An AU based around the often-pondered idea of "Alex coming to America."

Chapter One: Nomads with the Truth
Oozed quite unpleasantly out of the brainmeats of Kuddelfiske

December 15 1999

Dear Jonathan,
It is with great anticipation that I sit in this most uncomfortable chair, awaiting America. I know it may make you a perplexed person to know that I am writing to you only a few hours preceding our reunitement, but it is the only action with which I may terminate any amount of what Father-who-is-no-longer-Father has dubbed "fidgeting." I am much too liable to do this because I am often made an excessively boring person by these unexciting circumstances. I will inform you of all the things that I have performed since I set forth to America in this most direly uncomfortable arrangement. The first thing was to look at the magazines inside the pocket of the chair which I am facing, which very hastily made me boring, even considering that I am now an expert in airplane evacuation, including parachute activation, in case there should be a disaster. Perusing such instructions appealed to me as being similar to what you would study to occupy yourself. I do not intend to imply that you are an overly anxious person, Jonathan, but that you are very inclined to be as secure as it is possible for you to be, which, regrettably, was not very in Ukraine. The second thing was to hit on the flight attendant. I will not go into very great detail, as it did not end well. The third thing was to read "War and Peace" by Tolstoy (thank you for informing me that they are indeed one book, not two as I had previously considered), which grew tiring after three hours. (Actually, Jonathan, it grew tiring after three minutes, but I felt as though I had an obligation toward self-betterment as prescribed by literature. Also, there was truly nothing else to do.) At this point, I began to manufacture zzzs with my face in my own lap, which is not such an enjoyable thing. But it is all endurable when I consider your country! My solitary regret is that Little Igor could not accompany me, but there are reasons. I will procure for him many photographs and many letters. I had so wanted him to see this place, Jonathan, but it is not possible. So many things are not possible.

I set down my pen. It was becoming rigid to write, and I had not intended for my letter to become melancholy. We are in no shortage of that, although we are attempting to make it not so. Mother was already becoming a happier person in the absence of Father. Although he had never violenced her, she was still made distressed by his presence, and always attempting to procure things of which he will approve, which was not very cinchy. Sometimes Father's disapproval stung and it pained me more than his punches. He had the most malevolent eyes in his anger. Although the situation of his absence was never entirely elucidated to Little Igor, he understood (you will note that I did not write "understanded"), and lives in accordance less fearfully. That is all I truly want, is for Mother and Little Igor to not live in fear. Fear is the opposite of happiness. I have reprimanded Jonathan several times upon this fact.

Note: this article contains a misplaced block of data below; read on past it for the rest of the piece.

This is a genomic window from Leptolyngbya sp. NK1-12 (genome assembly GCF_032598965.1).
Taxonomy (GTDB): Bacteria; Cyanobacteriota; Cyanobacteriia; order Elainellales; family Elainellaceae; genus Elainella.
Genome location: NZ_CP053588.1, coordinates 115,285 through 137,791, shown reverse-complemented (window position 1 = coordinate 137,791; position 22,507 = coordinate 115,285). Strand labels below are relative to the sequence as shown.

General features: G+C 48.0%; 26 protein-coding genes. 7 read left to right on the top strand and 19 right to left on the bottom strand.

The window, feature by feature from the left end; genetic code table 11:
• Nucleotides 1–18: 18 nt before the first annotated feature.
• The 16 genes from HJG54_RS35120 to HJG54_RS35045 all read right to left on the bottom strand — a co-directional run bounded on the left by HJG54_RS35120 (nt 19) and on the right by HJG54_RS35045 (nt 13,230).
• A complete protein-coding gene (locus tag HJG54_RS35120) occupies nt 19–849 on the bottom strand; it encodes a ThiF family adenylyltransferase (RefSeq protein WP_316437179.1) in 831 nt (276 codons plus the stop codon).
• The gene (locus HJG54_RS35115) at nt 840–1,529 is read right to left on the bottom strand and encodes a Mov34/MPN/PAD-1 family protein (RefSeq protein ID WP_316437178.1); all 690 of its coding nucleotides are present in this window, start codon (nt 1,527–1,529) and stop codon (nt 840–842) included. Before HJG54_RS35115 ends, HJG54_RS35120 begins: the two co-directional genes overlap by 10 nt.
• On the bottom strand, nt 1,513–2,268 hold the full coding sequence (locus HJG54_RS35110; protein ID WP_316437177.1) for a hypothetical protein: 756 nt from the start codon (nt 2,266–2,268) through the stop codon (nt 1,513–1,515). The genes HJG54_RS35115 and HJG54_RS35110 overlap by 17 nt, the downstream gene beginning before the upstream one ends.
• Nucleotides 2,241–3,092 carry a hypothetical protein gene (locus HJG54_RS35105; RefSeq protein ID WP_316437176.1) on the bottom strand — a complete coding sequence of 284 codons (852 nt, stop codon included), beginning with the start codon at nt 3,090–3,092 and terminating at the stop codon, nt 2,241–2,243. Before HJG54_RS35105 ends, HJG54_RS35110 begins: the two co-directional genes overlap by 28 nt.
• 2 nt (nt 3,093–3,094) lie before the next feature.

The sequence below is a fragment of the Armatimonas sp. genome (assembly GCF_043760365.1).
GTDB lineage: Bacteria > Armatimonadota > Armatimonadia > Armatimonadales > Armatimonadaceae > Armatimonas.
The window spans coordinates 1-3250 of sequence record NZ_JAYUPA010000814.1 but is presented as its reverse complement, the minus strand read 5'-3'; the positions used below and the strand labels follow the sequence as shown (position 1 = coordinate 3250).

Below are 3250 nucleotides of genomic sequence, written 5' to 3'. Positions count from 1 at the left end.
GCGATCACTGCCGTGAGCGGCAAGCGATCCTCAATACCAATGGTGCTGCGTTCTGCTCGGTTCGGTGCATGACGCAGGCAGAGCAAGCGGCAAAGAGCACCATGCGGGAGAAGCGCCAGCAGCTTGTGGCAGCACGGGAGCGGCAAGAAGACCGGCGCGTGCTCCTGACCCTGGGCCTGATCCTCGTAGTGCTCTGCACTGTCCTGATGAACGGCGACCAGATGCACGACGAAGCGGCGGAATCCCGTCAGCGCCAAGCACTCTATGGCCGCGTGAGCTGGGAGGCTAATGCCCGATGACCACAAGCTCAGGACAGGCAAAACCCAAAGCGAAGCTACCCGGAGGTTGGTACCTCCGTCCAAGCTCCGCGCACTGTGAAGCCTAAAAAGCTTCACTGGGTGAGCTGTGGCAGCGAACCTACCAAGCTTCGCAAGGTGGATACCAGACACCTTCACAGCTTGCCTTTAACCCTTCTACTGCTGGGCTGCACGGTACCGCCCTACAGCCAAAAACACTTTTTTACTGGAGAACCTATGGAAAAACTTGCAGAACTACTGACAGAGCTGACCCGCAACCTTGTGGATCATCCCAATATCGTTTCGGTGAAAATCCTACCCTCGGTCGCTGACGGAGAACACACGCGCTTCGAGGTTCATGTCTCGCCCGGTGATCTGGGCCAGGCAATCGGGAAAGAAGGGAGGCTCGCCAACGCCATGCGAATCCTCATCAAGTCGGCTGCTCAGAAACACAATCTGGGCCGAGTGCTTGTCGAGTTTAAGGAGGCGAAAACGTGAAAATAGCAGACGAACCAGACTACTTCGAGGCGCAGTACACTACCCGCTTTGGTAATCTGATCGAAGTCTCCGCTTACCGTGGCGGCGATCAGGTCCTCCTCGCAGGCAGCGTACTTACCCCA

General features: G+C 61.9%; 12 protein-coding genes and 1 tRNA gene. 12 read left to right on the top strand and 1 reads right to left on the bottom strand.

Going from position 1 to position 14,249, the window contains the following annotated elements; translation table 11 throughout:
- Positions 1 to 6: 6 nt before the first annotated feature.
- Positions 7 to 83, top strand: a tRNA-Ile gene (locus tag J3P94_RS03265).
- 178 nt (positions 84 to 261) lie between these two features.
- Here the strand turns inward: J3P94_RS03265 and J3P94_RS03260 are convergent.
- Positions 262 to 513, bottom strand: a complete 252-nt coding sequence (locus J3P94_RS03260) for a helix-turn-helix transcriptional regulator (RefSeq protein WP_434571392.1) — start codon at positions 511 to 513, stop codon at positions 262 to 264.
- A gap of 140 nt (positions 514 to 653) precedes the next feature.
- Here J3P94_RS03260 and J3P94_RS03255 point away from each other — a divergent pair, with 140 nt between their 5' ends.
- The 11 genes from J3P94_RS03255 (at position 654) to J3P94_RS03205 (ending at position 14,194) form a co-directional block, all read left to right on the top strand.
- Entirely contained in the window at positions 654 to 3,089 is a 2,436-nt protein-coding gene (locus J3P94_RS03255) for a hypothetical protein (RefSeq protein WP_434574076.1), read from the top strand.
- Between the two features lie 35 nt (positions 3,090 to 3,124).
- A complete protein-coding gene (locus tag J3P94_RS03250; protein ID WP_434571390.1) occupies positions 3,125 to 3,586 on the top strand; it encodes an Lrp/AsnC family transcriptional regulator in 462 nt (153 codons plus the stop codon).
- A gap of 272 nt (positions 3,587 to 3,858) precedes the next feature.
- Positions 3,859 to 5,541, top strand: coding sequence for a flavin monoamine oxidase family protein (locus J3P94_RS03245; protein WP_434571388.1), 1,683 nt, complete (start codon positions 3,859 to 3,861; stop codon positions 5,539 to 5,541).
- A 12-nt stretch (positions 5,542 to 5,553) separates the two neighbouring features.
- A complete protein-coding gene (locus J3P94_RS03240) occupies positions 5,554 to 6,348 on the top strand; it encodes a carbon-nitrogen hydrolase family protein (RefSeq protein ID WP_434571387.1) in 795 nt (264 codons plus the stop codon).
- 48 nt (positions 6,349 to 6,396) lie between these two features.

The pilot informs us that we will be landing shortly. I lean and look out the diminutive window and smile, because New York City is in view, and it is so beautiful. The uncountable lights issuing forth from below recall one of Jonathan's stories of Trachimbrod, and the light, except that I am not in space, merely an airplane, and it should be much brighter if it were. Regardless, it makes me smile at Jonathan Safran Foer's genius, and his strange ideas. Because he is not so often speaking, I contemplate that it gives him the space necessary for thinking. Many people assume that I am empty-headed because I am nearly always speaking, but this is far from the truth. I am a very thoughtful person, more thoughtful than many, but I do not mean to imply that I could have ever cognated the light.

My stomach lurches forward for the descent, but I can easily forget. As the wheels and the plane bump up and down before finally resting on the ground, I feel myself go almost numb with amazement -- this is America! I inform the man next to me enthusiastically of this, but he becomes very irritated and says, "I know," before standing to remove his luggage from the space above. I stand to retrieve mine. It is a very aged suitcase, as Grandfather possessed it, and it is plastered with many Soviet stickers. I smile embarrassedly at the businessman with his sleek black suitcase, which is not covered in Soviet stickers, and he ignores me, shuffling forward in the very slow line to exit the airplane. I join this shuffle, letting five people follow the severe man before I do, so as not to let him ruin my first impression. Not that anything really could, of course. I have been imagining America for too long.

"Good afternoon, thank you for flying with us!" the flight attendant in the short skirt says to the hostile American. She says this to the five people, but then as I pass, she looks at me with pursed lips and disgust. I try to make amends by informing her that I am not American, but she only replies, "I can tell." But I keep walking.